Bradley Opere, student body president at the University of North Carolina Chapel Hill, is a trailblazer in a blazer.
He wasn't sure he had the right name to run for student body president at the University of North Carolina at Chapel Hill.
His first name was pretty ordinary — Bradley. But his last name is Opere — definitely not a familiar-sounding name in the U.S.
"You have to have a white-sounding name to run for office," says Opere, a business major who's from Nairobi, Kenya. The ambitious 24-year-old ran anyway.
And with his air of quiet confidence – and the skills he gained from two-years spent at the African Leadership Academy in Johannesburg — he won 53 percent of the vote.
Walking across the campus at UNC, Opere in his dark blue blazer stands out amid a sea of Tarheels t-shirts and baggy sweatpants. "I manage about 250 people every day," says Opere, who's now a senior, about his role as the head of student government at the prestigious public university.
Opere has quickly become comfortable with the lingo of American college life. He trash talks UNC's archrival Duke University. He's developed an appreciation for basketball and football.
"UNC is doing really well this football season — if we have to call it football," he says.
Like many Africans, Opere is a big fan of the other type of football and even plays on an intramural team at UNC.
"I play soccer a lot. I'm a midfielder, an attacking midfielder," he adds.
He's also learned a lot about how race in America is very different than in his homeland.
"You know you look at race when you grow up in Kenya purely from a colonialism perspective," he says. "It's historical."
Then he went to post-apartheid South Africa where the sting of the racist apartheid system is still raw and present.
"In South Africa it [race] is staring at you. You could clearly see it with the economic differences across different places."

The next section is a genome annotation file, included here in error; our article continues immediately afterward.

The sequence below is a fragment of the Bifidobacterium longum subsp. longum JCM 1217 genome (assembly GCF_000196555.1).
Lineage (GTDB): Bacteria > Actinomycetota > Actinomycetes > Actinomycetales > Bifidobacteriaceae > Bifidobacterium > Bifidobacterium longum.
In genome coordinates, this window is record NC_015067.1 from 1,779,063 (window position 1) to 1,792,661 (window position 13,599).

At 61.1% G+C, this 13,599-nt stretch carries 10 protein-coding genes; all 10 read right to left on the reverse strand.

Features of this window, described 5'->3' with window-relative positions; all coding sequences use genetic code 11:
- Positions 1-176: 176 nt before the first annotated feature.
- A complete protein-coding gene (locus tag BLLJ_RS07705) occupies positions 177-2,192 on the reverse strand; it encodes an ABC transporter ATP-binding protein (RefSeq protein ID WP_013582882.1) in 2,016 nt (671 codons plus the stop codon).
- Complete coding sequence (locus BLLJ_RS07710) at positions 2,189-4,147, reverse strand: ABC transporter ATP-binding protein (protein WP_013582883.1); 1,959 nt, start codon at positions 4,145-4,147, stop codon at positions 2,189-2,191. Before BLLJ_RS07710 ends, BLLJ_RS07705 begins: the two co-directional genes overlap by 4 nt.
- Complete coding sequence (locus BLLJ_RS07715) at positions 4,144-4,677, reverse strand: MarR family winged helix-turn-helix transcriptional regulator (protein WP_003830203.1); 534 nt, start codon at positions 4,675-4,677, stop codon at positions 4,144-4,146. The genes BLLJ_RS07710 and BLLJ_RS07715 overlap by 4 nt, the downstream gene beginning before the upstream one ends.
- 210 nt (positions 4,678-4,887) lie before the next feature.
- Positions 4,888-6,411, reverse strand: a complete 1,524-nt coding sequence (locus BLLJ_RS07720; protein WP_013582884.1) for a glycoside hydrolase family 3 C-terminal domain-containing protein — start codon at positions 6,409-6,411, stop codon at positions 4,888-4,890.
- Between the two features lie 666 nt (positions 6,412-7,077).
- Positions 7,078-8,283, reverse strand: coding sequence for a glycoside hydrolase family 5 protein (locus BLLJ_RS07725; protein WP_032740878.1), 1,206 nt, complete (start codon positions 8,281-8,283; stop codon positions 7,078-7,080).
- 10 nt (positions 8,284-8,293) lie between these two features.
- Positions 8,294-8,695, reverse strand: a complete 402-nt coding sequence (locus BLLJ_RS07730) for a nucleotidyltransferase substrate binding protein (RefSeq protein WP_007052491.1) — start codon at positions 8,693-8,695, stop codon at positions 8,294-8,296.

Then he landed in North Carolina.
"You quickly learn that you've become black [in the U.S.], which isn't really an experience that you get when you are in predominantly black countries like South Africa or Kenya," he says with a laugh.
His stint at the African Leadership Academy, which aims to train the next generation of African leaders, was a turning point.
"I'd finished high school in Kenya. I got really good grades and I just didn't have any joy off of that," he says. He was antsy and looking for a new direction. "I was reading about a school in South Africa and they said they want to develop the next generation of African leaders and I thought that's something that not a lot of schools are saying their vision wants to be."
The two-year private prep school has a pan-African focus, seeking to train African leaders to tackle Africa's biggest challenges. The curriculum is heavy on entrepreneurship, African politics and African history.
The school has a hefty price tag of $30,000 a year although it offers a lot of financial aid — and a loan forgiveness program for alumni who commit to live in Africa after college.
Opere says he'd go back whether his loans were forgiven or not. He wants to make an impact on his home continent.
"The American dream isn't there for billions of other people all over the world," he says. "As much as life may be good here, easier here, there are other areas that also need to develop as much, leap as much and that are also beautiful in their own different ways."
The campaign at UNC was Opere's second run for student body president. At the African Leadership Academy, he was elected the head of student government.
His rival in the race at the ALA, Goodman Lepota, is now studying at Marist College in New York. When Lepota heard that Opere was running at UNC, he volunteered to be Opere's campaign strategist from 600 miles away.
Lepota, who grew up in an impoverished township in Johannesburg, affectionately calls Opere a "wonk."
"He focuses on policy details," Lepota says. "I remember when he was at ALA he created an honor council and he spent the entire summer drafting how the honor council was going to operate."
Opere wanted the honor council to serve as a forum to resolve disciplinary issues that previously had been handled by the dean's office.
"A lot of people were either getting expelled from school or getting in a lot of trouble," Lepota says. "And he felt the students could take the responsibility to discipline themselves."
Opere has a lot of ideas about what he might do after UNC — maybe work as a diplomat or go in to business or possibly stay in politics. What he is clear on is that he wants to return home to be part of what he calls a "wave of change" in Africa.